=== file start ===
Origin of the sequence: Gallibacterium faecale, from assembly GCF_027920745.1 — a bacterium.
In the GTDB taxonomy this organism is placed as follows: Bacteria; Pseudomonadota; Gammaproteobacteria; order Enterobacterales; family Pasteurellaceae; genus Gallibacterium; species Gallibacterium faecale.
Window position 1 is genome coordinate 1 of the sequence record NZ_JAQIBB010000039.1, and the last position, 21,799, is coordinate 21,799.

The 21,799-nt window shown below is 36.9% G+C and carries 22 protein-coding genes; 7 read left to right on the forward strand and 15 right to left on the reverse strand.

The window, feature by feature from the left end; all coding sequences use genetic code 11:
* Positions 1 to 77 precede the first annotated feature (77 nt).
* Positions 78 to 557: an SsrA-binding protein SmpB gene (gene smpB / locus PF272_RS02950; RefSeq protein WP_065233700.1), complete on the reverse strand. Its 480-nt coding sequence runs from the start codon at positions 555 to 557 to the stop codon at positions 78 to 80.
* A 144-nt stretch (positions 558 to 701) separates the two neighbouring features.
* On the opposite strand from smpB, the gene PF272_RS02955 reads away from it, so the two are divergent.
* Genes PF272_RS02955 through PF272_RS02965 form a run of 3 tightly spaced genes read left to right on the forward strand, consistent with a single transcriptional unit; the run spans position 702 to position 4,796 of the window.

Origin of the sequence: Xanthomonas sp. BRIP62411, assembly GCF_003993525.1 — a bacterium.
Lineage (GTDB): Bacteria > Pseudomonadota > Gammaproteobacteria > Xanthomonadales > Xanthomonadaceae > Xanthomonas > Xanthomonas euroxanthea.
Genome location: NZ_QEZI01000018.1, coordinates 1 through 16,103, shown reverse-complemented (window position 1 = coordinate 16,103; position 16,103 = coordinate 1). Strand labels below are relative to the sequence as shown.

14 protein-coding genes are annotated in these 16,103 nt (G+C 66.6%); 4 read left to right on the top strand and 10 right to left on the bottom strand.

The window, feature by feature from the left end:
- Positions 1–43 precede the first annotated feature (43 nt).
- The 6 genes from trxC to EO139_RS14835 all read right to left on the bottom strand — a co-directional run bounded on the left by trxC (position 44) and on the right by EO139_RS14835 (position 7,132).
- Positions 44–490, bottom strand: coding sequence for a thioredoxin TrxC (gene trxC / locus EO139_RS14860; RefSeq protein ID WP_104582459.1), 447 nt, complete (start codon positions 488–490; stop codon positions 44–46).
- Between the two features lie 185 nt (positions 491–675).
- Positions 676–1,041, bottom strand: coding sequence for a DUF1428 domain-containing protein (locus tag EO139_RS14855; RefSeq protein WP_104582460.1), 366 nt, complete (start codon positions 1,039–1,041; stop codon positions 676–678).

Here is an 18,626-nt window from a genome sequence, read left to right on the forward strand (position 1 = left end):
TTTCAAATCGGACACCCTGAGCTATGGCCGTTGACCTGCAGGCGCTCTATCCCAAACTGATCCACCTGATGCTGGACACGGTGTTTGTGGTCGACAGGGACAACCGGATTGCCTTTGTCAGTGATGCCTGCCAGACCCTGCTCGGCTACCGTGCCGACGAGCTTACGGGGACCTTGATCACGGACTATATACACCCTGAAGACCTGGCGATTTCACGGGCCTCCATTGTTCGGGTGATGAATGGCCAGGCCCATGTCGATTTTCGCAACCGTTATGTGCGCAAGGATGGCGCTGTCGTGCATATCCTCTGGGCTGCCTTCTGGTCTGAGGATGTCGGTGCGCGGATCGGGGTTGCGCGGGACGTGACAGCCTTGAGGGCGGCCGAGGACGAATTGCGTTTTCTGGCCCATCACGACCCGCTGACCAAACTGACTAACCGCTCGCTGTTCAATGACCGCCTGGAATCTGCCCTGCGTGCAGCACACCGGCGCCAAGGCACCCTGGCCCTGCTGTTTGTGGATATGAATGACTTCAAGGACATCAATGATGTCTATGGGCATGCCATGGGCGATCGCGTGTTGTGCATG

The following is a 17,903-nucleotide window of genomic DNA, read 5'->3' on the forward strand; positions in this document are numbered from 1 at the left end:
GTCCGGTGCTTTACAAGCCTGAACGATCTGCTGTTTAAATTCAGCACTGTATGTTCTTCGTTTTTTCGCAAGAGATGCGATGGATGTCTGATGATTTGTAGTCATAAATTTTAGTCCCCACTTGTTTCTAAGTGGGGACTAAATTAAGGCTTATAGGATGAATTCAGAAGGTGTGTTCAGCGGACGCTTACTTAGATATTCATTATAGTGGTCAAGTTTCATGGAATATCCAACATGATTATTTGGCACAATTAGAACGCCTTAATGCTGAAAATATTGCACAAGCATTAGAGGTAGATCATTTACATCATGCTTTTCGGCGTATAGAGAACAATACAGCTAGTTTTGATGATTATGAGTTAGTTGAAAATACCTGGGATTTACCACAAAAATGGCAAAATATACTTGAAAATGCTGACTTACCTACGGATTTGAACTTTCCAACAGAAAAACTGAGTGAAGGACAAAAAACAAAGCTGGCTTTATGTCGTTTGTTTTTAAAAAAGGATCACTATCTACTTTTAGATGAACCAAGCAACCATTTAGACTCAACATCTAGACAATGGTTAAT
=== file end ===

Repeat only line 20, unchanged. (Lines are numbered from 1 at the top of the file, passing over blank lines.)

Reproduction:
- Positions 676–1,041, bottom strand: coding sequence for a DUF1428 domain-containing protein (locus tag EO139_RS14855; RefSeq protein WP_104582460.1), 366 nt, complete (start codon positions 1,039–1,041; stop codon positions 676–678).